Life span: Unknown
Total population: Unknown
Height: 51.5 to 53.5 cm
Weight: 10 kg
Species: O. flavicauda
Other names: O. flavicauda: Lagothrix
flavicauda, Lagothrix hendeei, Peruvian yellow-tailed
woolly monkey, yellow-tailed woolly monkey, Hendee's woolly
monkey; hendees uldabe (Danish); geelstaartwolaap (Dutch);
harmaavillaapina (Finnish); singe laineux à queue jaune (French);
gelbschwanzwollaffe (German); lagotrice a coda gialla (Italian);
barrigudo andino, choro cola amarilla, maquisapa chusco (Spanish);
gulsvansad ullapa, hendees ullapa (Swedish).
O. flavicauda is monotypic, that is, the only member of the
genus Oreonax (Groves 2001; 2005). Groves (2001; 2005) moved
the Peruvian yellow-tailed woolly monkey (Oreonax flavicauda) to its own
genus (Oreonax) from Lagothrix based on cladistic and morphological
grounds. However, the idea of the yellow-tailed woolly monkey in a
genus separate from the other woolly monkeys is not a new one and was
proposed in the early 20th century on grounds of differences in tooth
morphology (Thomas 1927). Some authors disagree with Groves'
taxonomic move, and the validity of the genus Oreonax is still debated
(Matthews & Rosenberger 2008; Rosenberger & Matthews 2008;
Cornejo et al. 2009). For the sake of this factsheet and in
recognizance of disagreements over this taxonomic arrangement, Groves
(2001; 2005) is followed but the reader is referred to the Lagothrix
factsheet for similar species.
As it is among the least known of the primates, data on many aspects
of the yellow-tailed woolly monkey behavioral ecology and biology are
scarce (Shanee et al. 2007a; Cornejo et al. 2009). Where data is
lacking, the reader is referred to the woolly monkey factsheet
(Lagothrix sp.) due to presumable similarities between the species.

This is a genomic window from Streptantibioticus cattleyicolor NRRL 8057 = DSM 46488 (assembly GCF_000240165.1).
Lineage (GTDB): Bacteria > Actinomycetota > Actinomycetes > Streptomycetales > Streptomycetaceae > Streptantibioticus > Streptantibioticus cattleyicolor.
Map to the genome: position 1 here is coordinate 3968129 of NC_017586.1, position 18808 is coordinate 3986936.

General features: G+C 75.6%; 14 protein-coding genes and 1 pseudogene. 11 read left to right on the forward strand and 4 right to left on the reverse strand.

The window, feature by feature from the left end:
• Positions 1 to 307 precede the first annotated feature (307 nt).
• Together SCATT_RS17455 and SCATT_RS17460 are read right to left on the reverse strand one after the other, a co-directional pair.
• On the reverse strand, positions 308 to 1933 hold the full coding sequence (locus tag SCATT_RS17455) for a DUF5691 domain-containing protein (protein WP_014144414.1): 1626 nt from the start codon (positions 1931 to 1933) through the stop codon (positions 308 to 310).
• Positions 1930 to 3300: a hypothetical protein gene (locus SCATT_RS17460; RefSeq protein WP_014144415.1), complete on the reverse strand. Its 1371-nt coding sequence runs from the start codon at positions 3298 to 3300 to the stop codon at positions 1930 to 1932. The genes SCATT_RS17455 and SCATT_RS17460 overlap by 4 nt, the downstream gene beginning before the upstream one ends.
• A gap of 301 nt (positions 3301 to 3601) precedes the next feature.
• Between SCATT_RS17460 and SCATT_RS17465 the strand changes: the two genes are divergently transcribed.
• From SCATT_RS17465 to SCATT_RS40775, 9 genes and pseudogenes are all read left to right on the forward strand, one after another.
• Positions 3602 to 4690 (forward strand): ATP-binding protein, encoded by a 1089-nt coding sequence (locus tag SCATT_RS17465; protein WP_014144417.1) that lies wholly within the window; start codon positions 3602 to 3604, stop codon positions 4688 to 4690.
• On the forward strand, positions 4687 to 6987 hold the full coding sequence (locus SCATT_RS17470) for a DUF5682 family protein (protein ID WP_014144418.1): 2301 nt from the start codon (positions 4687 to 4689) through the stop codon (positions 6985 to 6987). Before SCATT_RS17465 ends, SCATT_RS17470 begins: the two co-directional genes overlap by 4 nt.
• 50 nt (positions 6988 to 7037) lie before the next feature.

Photo: Noga Shanee
Yellow-tailed woolly monkeys are large and robust, with thick,
woolly fur, a hairy face and a prehensile tail with a hairless patch on
the underside (Leo Luna 1987; Ramirez 1988; Ankel-Simons 2007). Their
fur is somewhat longer and denser than the other woolly monkeys
(Lagothrix sp.) (Mittermeier et al. 1977; Aquino &
Encarnación 1994). They are deep mahogany or copper, darker
towards the upper body and head where it is nearly black, with a whitish
patch around the mouth, extending from the chin to between the eyes
(Fooden 1963; Mittermeier et al. 1977; Leo Luna 1987; Ramirez 1988).
Males are somewhat darker in color than females (DeLuycker 2007). The
ends of the extremities are nearly black (Leo Luna 1987). There is some
red-auburn coloration on the lower back and tail and the belly has long
dark-brown fur (Aquino & Encarnacón 1994). The
characteristic feature of the species (and the one which gives the
species its name) is the yellowish pelage of the inside end of the last
third of the tail (Fooden 1963; Mittermeier et al. 1977; Ramirez 1988;
Aquino & Encarnacón 1994). This coloration is not present in
infants and juveniles (DeLuycker 2007). Also separating it
morphologically from the other woolly monkeys are its prominent and long
yellowish pubic hair tuft (more prominent in males) and certain
distinctive skull and deciduous dentition characteristics (Thomas 1927;
Fooden 1963; Mittermeier et al. 1977; Ramirez 1988; Aquino &
Several museum specimens had an adult head and body length ranging
from 51.5 to 53.5 cm (20.3 to 21.1 in), and the tail was somewhat longer
than the head and body length (Mittermeier et al. 1977).
The only body weight figure available for yellow-tailed woolly
monkeys is around 10 kg (22.0 lb), and is only a rough, unsexed estimate